20 Nov 2017
Taming Brand Portfolio Chaos
A mix of products, services, or businesses will often exist as a portfolio of brands under the umbrella of a larger company or brand. Likely, each brand will function with its own trademarks, branded elements, etc, but will exist as a “portfolio.”
A brand portfolio is used, for management, operational, and marketing purposes, to present and communicate these entities in an organized manner. Some great examples of brand portfolios are Alphabet, Kellogg, and Hilton Worldwide.
These are perfect examples where brands that exist within the portfolio are well organized. However, this isn’t always the case. There are times where brands come together to form a portfolio that seems chaotic at best. This could be from a merger, an acquisition, or an oversight on long-term planning.
What Happens With Brand Chaos and Why
If you’re managing a brand portfolio mix that seems chaotic, you may also find a mix of challenges alongside of it:
- Confusion within internal teams or with customer base
- Branding initiatives spread too thin
- Little resources to focus on maximizing high-priority brands
- Misalignment between architecture and business strategy
As mentioned, this can happen for several different reasons. Here are some specifics:
- Products are seen as a commodity by leadership and team(s)
- Over cross-selling or up-selling between brands
- Acquisition of eclectic brands into a pre-existing portfolio
- Over-focus on profitability with funding
What To Do About It
In order to bring clarity to a chaotic brand portfolio, it makes sense to assess your suite of brands. This will bring to light some important considerations that’ll help weigh in on your best course of action.
Conducting a brand portfolio assessment helps to understand a current state of each brand, so you know what brands to keep as is, rearrange, or remove to maintain a strong portfolio.
Assessing a brand portfolio means reviewing tangible and intangible aspects of each brand. This brings order and focus to the more weightier brands within your portfolio that you may want to align with your resources.
There are a few important things to consider when assessing your brand portfolio:
Strategic alignment is when your team knows about your organization’s values and vision, are passionate about them, and make decisions on them accordingly.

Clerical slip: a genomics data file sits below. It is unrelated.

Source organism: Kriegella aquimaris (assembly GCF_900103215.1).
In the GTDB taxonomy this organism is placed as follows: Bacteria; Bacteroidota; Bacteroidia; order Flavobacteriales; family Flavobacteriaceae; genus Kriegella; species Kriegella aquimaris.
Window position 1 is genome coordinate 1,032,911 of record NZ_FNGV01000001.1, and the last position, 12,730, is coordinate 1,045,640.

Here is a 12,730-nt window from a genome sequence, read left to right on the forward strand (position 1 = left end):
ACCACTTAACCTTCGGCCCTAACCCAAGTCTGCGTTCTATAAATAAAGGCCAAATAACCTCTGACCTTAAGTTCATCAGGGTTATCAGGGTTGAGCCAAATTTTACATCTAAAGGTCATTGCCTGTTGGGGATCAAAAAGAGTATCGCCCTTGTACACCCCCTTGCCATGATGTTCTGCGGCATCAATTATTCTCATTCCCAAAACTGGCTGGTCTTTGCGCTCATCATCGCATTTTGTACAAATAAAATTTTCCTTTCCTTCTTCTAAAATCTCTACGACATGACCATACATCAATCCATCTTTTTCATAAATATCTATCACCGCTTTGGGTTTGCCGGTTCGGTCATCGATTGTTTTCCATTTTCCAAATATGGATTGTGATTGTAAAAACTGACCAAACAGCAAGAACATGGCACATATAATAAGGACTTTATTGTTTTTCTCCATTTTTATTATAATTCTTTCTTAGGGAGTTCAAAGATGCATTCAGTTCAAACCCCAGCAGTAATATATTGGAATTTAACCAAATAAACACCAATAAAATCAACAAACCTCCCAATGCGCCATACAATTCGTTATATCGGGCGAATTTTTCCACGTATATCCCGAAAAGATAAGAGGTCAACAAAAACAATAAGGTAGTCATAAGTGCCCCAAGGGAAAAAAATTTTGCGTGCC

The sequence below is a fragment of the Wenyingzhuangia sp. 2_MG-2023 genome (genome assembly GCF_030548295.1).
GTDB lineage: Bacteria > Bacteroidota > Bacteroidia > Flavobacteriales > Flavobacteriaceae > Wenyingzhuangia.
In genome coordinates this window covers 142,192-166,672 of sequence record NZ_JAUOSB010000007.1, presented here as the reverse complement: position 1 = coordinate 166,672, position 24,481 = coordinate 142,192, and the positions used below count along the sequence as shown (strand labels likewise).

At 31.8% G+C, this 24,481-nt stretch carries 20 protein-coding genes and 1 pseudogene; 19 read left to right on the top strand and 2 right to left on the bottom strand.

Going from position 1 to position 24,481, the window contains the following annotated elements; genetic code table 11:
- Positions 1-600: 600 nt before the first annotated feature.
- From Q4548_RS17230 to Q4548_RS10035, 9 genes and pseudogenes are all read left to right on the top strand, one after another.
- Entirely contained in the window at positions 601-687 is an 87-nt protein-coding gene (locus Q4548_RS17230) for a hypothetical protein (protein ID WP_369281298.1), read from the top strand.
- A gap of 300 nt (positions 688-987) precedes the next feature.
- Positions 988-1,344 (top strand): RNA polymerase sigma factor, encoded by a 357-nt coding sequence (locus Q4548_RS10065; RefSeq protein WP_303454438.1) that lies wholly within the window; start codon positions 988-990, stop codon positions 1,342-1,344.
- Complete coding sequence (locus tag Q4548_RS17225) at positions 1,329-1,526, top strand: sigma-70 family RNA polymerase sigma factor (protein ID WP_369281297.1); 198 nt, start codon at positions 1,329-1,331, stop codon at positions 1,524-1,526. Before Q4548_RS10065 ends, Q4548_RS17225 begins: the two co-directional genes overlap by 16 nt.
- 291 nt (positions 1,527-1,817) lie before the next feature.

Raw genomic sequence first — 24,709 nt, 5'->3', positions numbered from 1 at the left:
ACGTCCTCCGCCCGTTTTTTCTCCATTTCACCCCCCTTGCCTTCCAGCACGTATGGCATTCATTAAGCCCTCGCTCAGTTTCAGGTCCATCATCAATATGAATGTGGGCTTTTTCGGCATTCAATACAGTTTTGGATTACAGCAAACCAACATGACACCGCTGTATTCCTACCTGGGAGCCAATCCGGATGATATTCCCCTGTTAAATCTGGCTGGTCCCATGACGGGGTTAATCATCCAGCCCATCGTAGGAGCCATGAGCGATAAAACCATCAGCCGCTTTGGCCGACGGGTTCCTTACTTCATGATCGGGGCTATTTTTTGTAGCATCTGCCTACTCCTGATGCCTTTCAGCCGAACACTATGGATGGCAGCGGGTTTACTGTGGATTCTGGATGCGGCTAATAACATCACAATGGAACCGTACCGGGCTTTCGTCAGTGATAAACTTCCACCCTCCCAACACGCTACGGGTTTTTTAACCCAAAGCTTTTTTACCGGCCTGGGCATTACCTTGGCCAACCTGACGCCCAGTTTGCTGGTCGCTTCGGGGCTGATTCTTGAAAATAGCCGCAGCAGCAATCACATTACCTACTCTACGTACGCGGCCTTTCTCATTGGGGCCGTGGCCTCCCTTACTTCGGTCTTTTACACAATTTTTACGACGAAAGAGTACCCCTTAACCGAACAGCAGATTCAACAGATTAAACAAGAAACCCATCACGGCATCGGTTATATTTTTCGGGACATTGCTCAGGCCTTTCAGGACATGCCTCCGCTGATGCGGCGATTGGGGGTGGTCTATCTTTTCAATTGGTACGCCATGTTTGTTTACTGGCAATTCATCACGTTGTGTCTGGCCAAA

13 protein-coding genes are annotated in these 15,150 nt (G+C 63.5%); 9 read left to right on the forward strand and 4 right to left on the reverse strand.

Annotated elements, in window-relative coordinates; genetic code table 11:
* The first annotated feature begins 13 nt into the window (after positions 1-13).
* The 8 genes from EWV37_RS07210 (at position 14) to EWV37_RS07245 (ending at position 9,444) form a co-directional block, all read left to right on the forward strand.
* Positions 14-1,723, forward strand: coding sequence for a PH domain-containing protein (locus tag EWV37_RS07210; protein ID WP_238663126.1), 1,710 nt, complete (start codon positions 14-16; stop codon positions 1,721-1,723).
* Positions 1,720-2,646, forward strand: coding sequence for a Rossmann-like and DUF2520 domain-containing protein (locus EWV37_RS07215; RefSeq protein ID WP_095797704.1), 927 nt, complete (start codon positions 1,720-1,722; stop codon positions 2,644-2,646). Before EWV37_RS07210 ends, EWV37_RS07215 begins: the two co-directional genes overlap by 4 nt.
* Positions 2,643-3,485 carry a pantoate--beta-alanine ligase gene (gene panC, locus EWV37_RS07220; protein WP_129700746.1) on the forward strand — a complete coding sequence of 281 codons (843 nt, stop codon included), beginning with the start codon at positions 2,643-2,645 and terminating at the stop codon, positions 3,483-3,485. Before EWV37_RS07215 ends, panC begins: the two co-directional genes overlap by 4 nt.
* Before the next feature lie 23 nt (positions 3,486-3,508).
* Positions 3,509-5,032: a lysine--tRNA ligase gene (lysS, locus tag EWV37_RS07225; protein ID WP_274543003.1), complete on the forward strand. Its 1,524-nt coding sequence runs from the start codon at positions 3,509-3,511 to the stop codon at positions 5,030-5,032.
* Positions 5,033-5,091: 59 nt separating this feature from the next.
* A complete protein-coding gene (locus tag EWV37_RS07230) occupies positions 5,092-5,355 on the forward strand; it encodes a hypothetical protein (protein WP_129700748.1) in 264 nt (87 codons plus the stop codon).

Which brands are in alignment with the core vision and business strategy? Within an eclectic portfolio of unrelated brands, is there a driving force from Leadership to consider? If there is a master brand, are there values, culture, messaging, etc. to consider as a driving force for the core business?
Perceived value is the worth that a product or service has in the mind of the consumer.
Are there brands in your portfolio that have a higher value or market share? Do these brands have high customer engagement, high brand loyalty, and high revenue generation?
Brand positioning is the space that a product or service lives that is different from its competitors in the marketplace.
Are there brands in your portfolio that are meeting a unique need for your customers, or completely disrupting a market, that could lead to high growth potential? If there are brands in your portfolio that are competing in the same space, is there potential to combine them for higher growth potential?
Profitability means that your brand has gained high market share and equity that yields profit or financial gain in comparison to other brands in your portfolio.
Which brands are currently the most profitable? Is it important to maintain focus of resources to the brands that are generating the most revenue, or is it worth the resources to build the brands that aren’t?
Finally, there is the reality of what’s feasible and what isn’t. It will be an investment of resources to rearrange or remove brands from your portfolio mix. This will greatly depend on multiple considerations, including buy-in from stakeholders and/or shareholders, leadership attachment, or other factors.
What is feasible, in terms of the dynamics of all factors considered, to be able to rearrange or remove brands within your portfolio mix?
Weighing The Balance
Maintaining a strong brand portfolio means providing a strong foundation for the family of brands within your company.
In order to gain clarity around chaos, there needs to be an awareness and recognition that your brand portfolio mix doesn’t make sense operationally, management-wise, or marketing-wise. There needs to be a realistic evaluation of where your “sweet spot” is for the architecture of those brands being scrutinized.
Choosing to rearrange or remove brands from a portfolio is a large investment of time and resources, but could mean huge gains market share and undermining brand equity long-term if you are smart about your brand structure and strategy.
It’s important to mention that if you’re considering assessing the value of brands to prepare for insolvency, liquidation, merger, or acquisition, there are standards put into place for conducting a formal brand valuation.
Now it’s your turn: What have been some important considerations for assessing your brand portfolio?
I would love to hear from you! Please feel free to leave your thoughts, comments, and feedback in the comments below.